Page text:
Texas law enforcement officials have arrested a suspect in the murder of a sheriff's deputy at a gas station in suburban Houston on Saturday, but they do not believe the gunman had any interaction with the victim before the shooting, and are still searching for a motive in the case.
Shannon Miles was arrested and charged with the murder of Darren Goforth, 47, a 10-year veteran of the Harris County Sheriff's Office. Goforth was off duty but still in uniform when he was killed while pumping gas on Friday night at a Chevron station in Cypress, a suburb northwest of Houston. Police said the gunman came up behind Goforth and shot him multiple times, continuing to fire even after the deputy fell to the ground. The deputy had responded to a car accident in the area before he stopped refill his tank.
Law enforcement flooded the area around where the shooting occurred and spent hours searching for the gunman. Miles, 30, was arrested on Saturday and charged with capital murder. Miles reportedly lives less than a mile away from the crime scene, and police spotted a red, extended cab pickup truck — the same model as the shooter's suspected getaway vehicle — parked in the driveway of his house.
Speaking at a press conference on Saturday, Harris County Sheriff Ron Hickman called the shooting "cold blooded" and "cowardly." He said investigators haven't yet determined why the deputy was shot.
"We have not been able to extract any details as far as a motive at this point," Hickman said. He said Miles had been arrested on multiple charges previously, including resisting arrest, trespassing, and disorderly conduct with a firearm.
When speaking about possible motives, the sheriff mentioned he was concerned about angry rhetoric toward police related to ongoing nationwide protests aimed at drawing attention to police brutality and race relations between law enforcement and the communities they serve.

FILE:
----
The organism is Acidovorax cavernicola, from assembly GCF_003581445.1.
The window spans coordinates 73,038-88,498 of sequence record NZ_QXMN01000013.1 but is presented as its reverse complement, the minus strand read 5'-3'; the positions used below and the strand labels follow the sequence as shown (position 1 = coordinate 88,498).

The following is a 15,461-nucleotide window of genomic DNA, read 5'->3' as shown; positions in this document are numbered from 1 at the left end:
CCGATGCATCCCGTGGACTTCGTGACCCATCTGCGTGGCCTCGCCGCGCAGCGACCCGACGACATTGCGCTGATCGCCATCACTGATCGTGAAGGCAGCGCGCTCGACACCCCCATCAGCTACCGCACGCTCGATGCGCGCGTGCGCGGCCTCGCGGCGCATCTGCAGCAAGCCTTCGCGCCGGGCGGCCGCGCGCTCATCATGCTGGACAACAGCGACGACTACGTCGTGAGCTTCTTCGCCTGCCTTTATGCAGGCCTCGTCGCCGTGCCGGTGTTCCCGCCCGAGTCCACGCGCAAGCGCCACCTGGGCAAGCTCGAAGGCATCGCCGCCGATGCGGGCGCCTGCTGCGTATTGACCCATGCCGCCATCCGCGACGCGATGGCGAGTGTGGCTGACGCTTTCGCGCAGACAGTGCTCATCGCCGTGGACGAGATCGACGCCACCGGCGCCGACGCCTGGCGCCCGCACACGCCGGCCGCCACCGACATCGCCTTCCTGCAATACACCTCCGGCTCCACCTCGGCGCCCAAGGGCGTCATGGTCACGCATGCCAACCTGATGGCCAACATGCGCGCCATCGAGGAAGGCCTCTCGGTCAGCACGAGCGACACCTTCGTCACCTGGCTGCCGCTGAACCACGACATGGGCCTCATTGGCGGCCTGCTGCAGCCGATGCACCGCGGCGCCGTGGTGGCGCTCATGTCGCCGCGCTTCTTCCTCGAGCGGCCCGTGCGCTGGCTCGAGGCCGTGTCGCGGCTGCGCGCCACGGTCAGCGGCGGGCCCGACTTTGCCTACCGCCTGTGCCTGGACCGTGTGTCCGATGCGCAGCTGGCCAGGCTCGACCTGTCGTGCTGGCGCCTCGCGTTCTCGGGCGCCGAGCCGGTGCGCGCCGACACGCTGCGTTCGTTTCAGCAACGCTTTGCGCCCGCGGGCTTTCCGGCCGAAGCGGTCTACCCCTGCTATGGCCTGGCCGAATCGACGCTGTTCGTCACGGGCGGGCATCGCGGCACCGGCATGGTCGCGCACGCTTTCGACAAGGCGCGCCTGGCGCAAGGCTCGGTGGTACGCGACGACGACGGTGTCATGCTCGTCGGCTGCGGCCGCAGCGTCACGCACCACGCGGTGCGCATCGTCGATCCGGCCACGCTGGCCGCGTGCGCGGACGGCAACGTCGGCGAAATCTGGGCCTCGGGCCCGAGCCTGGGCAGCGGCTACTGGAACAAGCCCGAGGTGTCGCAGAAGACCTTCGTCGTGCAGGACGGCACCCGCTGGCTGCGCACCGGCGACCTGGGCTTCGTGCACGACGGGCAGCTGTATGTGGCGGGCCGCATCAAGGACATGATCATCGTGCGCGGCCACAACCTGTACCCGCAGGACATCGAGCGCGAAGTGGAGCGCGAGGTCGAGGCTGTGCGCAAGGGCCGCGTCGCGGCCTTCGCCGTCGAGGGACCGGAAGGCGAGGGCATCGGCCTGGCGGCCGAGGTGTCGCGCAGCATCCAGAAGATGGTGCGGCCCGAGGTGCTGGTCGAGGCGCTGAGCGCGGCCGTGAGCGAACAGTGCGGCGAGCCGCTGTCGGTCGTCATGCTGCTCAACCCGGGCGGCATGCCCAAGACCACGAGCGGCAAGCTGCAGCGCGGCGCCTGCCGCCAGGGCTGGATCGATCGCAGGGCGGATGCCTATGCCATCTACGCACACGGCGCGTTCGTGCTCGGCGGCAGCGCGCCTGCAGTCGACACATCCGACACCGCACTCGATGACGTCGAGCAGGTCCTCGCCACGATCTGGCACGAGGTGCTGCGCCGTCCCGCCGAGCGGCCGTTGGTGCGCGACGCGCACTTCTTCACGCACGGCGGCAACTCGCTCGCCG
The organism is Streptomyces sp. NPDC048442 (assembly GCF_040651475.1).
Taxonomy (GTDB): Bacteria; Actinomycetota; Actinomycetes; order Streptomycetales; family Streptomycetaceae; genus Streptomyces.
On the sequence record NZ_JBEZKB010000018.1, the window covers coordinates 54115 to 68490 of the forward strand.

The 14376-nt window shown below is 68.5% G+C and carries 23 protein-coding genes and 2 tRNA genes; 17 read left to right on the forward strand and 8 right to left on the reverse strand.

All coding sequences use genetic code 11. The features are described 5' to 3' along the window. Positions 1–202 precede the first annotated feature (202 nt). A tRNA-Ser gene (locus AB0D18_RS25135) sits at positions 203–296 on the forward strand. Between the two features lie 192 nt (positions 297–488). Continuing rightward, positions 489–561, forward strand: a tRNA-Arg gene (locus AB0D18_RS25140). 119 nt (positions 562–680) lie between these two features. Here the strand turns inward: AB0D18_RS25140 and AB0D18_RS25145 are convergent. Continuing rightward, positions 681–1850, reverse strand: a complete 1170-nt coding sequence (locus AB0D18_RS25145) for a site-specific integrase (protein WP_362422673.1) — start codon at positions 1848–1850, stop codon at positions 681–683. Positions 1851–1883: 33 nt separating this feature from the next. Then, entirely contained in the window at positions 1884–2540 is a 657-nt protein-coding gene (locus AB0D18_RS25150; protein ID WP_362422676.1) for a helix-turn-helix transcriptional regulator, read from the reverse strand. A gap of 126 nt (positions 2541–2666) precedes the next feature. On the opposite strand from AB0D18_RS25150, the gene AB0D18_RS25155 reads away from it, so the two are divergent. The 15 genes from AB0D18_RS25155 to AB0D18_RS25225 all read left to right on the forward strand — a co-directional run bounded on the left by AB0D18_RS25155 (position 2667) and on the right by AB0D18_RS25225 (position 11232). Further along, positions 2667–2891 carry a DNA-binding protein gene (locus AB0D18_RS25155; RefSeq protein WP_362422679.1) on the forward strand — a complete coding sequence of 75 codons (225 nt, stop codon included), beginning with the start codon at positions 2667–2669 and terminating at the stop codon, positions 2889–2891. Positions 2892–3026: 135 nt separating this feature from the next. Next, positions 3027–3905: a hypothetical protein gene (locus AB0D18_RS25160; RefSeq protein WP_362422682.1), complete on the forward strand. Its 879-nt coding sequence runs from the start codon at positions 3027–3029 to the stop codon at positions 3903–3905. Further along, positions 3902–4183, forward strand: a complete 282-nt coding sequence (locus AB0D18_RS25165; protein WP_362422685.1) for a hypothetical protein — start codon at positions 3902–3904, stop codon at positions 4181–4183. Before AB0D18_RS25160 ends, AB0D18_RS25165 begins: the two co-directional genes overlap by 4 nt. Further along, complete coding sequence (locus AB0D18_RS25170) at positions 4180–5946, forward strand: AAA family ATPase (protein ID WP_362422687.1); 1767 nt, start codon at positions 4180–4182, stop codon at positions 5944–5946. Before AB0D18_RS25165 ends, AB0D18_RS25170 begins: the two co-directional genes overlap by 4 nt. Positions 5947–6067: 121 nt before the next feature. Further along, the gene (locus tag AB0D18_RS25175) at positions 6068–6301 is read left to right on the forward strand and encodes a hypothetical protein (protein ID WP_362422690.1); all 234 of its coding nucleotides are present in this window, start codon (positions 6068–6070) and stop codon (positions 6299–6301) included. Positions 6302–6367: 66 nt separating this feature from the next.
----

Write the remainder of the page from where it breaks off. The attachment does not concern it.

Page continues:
"Any point where the rhetoric ramps up where calculated, cold-blooded assassination of police officers happen, this rhetoric has gotten out of control," he said. "We've heard black lives matter, all lives matter, well cops lives matter too. So let's just drop the qualifier and say lives matter."
Harris County District Attorney Devon Anderson also called for a halt to violent or threatening rhetoric against police.
"It is time for the silent majority in this country to support law enforcement, there are a few bad apples in every profession that does not mean that there should be open warfare declared on law enforcement," Anderson told reporters.
DeRay Mckesson, a leader of the Black Lives Matter movement, posted several tweets on Saturday that forcefully rejected the efforts to link the Houston shooting with activism against police brutality.
"It is sad that some have chosen to politicize this tragedy by falsely attributing the officer's death to a movement seeking to end violence," Mckesson wrote. "I do not condone killing," he added later. He also argued against using the slogan "All lives matter," or "lives matter," in place of Black Lives Matter, as the Houston sheriff suggested.
It is sad that some have chosen to politicize this tragedy by falsely attributing the officer's death to a movement seeking to end violence.
— deray mckesson (@deray)August 29, 2015
Others echoed Mckesson's remarks, and compared the comments by the Houston law enforcement officials to past efforts to discredit the civil rights movement in the 1960s.
Miles is due in court Monday.
Follow Gillian Mohney on Twitter: @gillianmohney
The Associated Press contributed to this report.